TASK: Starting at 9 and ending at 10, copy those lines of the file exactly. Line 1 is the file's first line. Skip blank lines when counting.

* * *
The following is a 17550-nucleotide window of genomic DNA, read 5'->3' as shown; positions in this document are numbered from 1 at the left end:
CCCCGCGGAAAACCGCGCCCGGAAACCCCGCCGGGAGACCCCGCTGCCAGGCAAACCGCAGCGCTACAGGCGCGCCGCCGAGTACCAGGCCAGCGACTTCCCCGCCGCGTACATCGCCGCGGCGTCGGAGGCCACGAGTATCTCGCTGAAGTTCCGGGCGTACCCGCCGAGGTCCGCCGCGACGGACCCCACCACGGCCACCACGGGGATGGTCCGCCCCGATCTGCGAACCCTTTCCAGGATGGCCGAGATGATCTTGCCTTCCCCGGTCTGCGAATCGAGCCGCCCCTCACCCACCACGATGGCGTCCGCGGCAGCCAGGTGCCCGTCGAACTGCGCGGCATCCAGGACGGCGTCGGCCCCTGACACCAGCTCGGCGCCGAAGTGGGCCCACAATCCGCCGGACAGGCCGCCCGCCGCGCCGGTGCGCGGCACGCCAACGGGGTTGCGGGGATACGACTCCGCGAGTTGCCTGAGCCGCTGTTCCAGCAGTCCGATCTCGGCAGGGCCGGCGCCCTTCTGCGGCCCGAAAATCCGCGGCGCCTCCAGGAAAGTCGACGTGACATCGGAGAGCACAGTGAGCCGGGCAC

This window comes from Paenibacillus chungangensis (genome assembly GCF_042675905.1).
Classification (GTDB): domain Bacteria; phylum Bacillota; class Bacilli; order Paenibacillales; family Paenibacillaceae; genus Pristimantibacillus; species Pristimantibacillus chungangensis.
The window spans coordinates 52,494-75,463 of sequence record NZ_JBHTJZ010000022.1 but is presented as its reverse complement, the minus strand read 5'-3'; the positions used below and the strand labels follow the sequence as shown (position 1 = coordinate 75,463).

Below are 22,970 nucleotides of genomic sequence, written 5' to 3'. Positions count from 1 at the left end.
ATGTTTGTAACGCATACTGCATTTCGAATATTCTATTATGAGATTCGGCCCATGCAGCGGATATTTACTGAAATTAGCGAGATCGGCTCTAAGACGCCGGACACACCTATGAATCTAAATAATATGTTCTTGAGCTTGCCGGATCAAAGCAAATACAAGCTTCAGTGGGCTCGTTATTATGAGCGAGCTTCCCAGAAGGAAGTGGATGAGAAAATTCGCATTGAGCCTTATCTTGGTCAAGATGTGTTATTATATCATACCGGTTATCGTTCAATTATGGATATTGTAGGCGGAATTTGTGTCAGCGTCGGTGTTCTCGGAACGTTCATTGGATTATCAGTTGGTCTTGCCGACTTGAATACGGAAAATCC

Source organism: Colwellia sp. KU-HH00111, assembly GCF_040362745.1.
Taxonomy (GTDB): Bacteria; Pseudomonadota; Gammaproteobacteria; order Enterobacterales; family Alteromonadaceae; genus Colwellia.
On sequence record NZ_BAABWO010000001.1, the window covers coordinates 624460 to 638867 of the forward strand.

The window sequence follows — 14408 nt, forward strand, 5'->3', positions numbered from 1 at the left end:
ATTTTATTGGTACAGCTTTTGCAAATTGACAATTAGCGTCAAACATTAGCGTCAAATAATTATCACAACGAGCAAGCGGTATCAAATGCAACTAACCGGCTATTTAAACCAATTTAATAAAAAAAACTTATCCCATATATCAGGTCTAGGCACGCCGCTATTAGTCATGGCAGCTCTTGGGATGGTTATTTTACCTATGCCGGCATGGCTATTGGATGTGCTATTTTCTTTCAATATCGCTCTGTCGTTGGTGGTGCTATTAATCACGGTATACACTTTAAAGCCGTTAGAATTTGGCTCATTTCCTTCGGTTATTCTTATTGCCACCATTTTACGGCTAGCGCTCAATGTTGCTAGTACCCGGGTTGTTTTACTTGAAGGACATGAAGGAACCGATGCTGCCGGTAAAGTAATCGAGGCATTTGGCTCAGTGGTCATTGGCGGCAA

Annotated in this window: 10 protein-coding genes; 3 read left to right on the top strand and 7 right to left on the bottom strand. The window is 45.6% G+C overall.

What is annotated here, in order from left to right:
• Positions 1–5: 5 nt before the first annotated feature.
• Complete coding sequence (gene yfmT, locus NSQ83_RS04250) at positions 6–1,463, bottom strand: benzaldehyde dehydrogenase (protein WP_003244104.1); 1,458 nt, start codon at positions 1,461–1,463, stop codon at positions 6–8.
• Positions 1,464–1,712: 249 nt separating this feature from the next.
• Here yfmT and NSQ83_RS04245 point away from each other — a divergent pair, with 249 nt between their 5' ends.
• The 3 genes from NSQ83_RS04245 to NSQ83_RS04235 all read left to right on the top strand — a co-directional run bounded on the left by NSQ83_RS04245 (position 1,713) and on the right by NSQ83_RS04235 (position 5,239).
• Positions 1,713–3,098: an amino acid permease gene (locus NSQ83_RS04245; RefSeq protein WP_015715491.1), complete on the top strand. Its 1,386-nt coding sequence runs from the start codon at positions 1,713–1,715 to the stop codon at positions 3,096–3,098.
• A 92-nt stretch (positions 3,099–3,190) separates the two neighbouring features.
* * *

Taxonomy (GTDB): Bacteria; Pseudomonadota; Gammaproteobacteria; order Enterobacterales; family Alteromonadaceae; genus Colwellia.
On sequence record NZ_BAABWO010000001.1, the window covers coordinates 624460 to 638867 of the forward strand.